Pros & Cons of CBT Therapy
There is always a threat that bad feelings you relate to your problem will return, however with your CBT abilities it need to be much easier for you to manage them. This is why it is necessary to continue practising your CBT abilities even after you are feeling better and your sessions have finished.
CBT might not be suitable or successful for everybody.
Some advantages and drawbacks of the approach are listed below.
Advantages of CBT
Can be as effective as medication in treating some psychological health disorders and might be helpful in cases where medication alone has not worked.
- Can be finished in a reasonably short amount of time compared to other talking treatments.
- Concentrate on re-training your ideas and altering your behaviours, in order to make changes to how you feel.
- The highly structured nature of CBT means it can be provided in different formats, including in groups, self-help books and computer system programs.
- Abilities you discover in CBT are useful, valuable and practical methods that can be integrated into everyday life to help you cope much better with future tensions and troubles, even after the treatment has actually finished.
Downsides of CBT
- To take advantage of CBT, you need to commit yourself to the process. A therapist can help and advise you, but can not make your problems go away without your co-operation.
- Attending regular CBT sessions and carrying out any additional work in between sessions can take up a lot of your time.
- Due to the structured nature of CBT, it might not be suitable for people with more complex mental health requirements or finding out problems.
- As CBT can include facing your anxieties and feelings, you might experience initial durations where you are more distressed or mentally unpleasant.
- Some critics argue that due to the fact that CBT just focuses and addresses current problems on specific problems, it does not attend to the possible underlying reasons for psychological health conditions, such as a dissatisfied childhood.
- CBT concentrates on the individual’s capacity to alter themselves (their sensations, thoughts and behaviours), and does not resolve wider problems in systems or households that typically have a significant effect on a person’s health and wellness.
Cognitive behavioral therapy (CBT) is a psycho-social intervention that aims to improve mental health. CBT focuses on challenging and changing unhelpful cognitive distortions (e.g. thoughts, beliefs, and attitudes) and behaviors, improving emotional regulation, and the development of personal coping strategies that target solving current problems. Originally, it was designed to treat depression, but its uses have been expanded to include treatment of a number of mental health conditions, including anxiety. CBT includes a number of cognitive or behavior psychotherapies that treat defined psychopathologies using evidence-based techniques and strategies.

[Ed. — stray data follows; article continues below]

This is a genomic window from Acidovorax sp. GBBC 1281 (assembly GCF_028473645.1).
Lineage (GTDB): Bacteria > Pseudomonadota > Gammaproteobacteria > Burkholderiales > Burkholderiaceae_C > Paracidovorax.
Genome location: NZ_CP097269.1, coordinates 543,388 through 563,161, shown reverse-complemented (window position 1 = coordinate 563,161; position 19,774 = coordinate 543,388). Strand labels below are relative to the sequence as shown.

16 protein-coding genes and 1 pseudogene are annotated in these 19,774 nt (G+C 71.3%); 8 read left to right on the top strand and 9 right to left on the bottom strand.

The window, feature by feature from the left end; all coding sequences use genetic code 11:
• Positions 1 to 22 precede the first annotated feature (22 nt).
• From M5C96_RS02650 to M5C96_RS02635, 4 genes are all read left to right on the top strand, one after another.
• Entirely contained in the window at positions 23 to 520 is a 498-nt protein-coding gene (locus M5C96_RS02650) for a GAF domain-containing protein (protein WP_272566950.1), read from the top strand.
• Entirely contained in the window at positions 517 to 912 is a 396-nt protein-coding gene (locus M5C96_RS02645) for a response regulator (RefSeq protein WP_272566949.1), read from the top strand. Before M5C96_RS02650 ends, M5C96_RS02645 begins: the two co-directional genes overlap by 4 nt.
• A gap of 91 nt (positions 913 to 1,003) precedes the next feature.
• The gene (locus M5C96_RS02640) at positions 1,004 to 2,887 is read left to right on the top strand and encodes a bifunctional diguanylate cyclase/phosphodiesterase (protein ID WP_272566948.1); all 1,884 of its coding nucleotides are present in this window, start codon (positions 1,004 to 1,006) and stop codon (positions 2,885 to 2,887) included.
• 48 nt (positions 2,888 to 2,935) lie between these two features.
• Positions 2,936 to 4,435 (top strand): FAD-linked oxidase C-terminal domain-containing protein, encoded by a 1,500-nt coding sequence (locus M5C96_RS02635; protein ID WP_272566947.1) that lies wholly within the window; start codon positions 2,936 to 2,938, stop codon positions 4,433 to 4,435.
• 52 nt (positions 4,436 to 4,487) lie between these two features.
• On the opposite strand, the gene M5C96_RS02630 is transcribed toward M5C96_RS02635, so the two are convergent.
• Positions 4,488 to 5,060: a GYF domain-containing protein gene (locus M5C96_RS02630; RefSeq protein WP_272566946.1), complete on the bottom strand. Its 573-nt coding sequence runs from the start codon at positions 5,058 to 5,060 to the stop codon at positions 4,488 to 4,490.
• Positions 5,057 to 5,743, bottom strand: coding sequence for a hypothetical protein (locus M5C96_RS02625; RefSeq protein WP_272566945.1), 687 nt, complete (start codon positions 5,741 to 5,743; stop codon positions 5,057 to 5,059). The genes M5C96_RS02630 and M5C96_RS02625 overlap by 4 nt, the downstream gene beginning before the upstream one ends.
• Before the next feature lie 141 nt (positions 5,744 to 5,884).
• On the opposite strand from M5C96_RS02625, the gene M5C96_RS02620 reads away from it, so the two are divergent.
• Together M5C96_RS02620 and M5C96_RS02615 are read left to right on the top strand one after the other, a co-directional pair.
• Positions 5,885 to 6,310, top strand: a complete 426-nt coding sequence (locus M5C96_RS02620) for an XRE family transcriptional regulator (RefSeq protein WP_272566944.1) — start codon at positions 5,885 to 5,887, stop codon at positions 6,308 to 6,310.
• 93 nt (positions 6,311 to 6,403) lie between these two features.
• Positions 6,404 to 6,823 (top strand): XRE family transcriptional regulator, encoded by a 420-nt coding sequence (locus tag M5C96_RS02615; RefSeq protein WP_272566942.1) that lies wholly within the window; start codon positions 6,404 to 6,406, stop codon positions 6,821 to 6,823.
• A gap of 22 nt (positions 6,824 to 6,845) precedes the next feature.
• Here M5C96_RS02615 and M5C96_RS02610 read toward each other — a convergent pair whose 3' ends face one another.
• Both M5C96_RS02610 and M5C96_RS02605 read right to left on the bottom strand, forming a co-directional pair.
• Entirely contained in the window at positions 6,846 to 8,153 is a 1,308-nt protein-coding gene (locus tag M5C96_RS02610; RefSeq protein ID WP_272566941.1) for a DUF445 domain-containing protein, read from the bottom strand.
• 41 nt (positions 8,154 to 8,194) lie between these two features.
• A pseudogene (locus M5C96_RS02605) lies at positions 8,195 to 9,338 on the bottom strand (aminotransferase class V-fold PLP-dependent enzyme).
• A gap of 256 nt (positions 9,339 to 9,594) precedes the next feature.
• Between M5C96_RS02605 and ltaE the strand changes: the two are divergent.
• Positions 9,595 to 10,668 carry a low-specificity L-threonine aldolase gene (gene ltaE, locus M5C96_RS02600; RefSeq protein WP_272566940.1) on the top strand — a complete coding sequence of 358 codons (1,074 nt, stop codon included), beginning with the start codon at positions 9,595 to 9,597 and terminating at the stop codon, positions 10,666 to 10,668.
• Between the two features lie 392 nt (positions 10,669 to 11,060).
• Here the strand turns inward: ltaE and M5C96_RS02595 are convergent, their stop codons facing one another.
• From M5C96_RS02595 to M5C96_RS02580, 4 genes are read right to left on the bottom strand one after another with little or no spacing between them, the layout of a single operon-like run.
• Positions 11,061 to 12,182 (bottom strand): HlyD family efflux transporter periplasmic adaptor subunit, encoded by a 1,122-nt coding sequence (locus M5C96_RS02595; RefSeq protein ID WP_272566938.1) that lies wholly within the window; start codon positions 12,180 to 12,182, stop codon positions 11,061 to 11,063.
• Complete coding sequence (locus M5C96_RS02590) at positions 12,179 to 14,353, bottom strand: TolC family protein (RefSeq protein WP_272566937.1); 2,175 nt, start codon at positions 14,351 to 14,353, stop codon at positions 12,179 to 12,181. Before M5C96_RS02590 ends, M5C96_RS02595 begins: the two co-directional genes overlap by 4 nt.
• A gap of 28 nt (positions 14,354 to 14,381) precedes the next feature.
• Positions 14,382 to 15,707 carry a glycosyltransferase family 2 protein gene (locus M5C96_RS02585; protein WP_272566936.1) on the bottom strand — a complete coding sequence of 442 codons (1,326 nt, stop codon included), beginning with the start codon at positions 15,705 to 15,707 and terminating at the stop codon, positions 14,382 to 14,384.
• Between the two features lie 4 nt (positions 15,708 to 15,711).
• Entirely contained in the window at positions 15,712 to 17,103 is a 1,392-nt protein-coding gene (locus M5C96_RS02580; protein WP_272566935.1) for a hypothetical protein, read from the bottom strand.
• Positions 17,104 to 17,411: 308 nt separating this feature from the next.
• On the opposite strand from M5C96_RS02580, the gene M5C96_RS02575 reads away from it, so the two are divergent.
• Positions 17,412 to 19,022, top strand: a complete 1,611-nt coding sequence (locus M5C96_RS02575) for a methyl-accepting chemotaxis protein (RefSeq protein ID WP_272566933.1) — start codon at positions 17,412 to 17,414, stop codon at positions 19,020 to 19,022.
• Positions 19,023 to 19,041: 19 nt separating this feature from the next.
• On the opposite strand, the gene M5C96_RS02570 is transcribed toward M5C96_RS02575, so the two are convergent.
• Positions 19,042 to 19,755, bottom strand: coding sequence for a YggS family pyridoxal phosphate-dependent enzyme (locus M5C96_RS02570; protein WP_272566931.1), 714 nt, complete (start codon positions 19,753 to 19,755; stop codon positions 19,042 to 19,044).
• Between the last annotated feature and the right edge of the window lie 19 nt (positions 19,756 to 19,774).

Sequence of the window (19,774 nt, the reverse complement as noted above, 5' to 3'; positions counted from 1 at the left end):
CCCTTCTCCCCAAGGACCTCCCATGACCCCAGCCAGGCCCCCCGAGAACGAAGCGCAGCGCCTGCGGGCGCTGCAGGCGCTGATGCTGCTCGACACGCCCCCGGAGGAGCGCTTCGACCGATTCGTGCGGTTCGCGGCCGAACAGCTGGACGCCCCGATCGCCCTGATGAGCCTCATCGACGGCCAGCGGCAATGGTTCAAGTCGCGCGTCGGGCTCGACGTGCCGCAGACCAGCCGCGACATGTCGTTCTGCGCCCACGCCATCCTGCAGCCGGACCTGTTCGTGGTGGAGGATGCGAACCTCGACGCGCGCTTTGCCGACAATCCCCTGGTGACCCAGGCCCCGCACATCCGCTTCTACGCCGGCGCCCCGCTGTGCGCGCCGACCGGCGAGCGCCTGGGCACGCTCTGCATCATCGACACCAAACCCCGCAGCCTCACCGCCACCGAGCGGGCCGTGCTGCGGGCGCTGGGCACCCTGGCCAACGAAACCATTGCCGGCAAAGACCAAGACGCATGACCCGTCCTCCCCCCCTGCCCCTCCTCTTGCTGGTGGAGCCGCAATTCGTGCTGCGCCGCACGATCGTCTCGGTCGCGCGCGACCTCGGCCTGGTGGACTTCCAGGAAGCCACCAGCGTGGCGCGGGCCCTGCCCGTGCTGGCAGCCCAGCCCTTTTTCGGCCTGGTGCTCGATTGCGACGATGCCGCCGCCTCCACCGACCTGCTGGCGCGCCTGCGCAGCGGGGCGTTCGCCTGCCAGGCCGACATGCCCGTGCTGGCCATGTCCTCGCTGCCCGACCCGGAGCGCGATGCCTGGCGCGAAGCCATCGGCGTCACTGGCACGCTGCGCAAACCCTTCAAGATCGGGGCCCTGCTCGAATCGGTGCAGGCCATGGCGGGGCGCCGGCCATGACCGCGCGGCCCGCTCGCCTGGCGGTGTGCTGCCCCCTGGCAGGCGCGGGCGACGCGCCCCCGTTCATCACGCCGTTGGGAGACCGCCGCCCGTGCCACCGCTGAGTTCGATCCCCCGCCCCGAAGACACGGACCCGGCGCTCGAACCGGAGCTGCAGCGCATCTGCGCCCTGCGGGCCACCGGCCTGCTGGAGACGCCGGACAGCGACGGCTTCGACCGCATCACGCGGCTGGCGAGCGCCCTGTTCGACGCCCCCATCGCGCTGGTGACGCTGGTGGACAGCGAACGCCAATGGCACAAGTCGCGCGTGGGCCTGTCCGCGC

CBT is based on the combination of the basic principles from behavioral and cognitive psychology. It is different from historical approaches to psychotherapy, such as the psychoanalytic approach where the therapist looks for the unconscious meaning behind the behaviors and then formulates a diagnosis. Instead, CBT is a “problem-focused” and “action-oriented” form of therapy, meaning it is used to treat specific problems related to a diagnosed mental disorder. The therapist’s role is to assist the client in finding and practicing effective strategies to address the identified goals and decrease symptoms of the disorder. CBT is based on the belief that thought distortions and maladaptive behaviors play a role in the development and maintenance of psychological disorders, and that symptoms and associated distress can be reduced by teaching new information-processing skills and coping mechanisms.
When compared to psychoactive medications, review studies have found CBT alone to be as effective for treating less severe forms of depression,anxiety, post traumatic stress disorder (PTSD), tics,substance abuse, eating disorders and borderline personality disorder. Some research suggests that CBT is most effective when combined with medication for treating mental disorders such as major depressive disorder. In addition, CBT is recommended as the first line of treatment for the majority of psychological disorders in children and adolescents, including aggression and conduct disorder. Researchers have found that other bona fide therapeutic interventions were equally effective for treating certain conditions in adults. Along with interpersonal psychotherapy (IPT), CBT is recommended in treatment guidelines as a psychosocial treatment of choice, and CBT and IPT are the only psychosocial interventions that psychiatry residents in the United States are mandated to be trained in.
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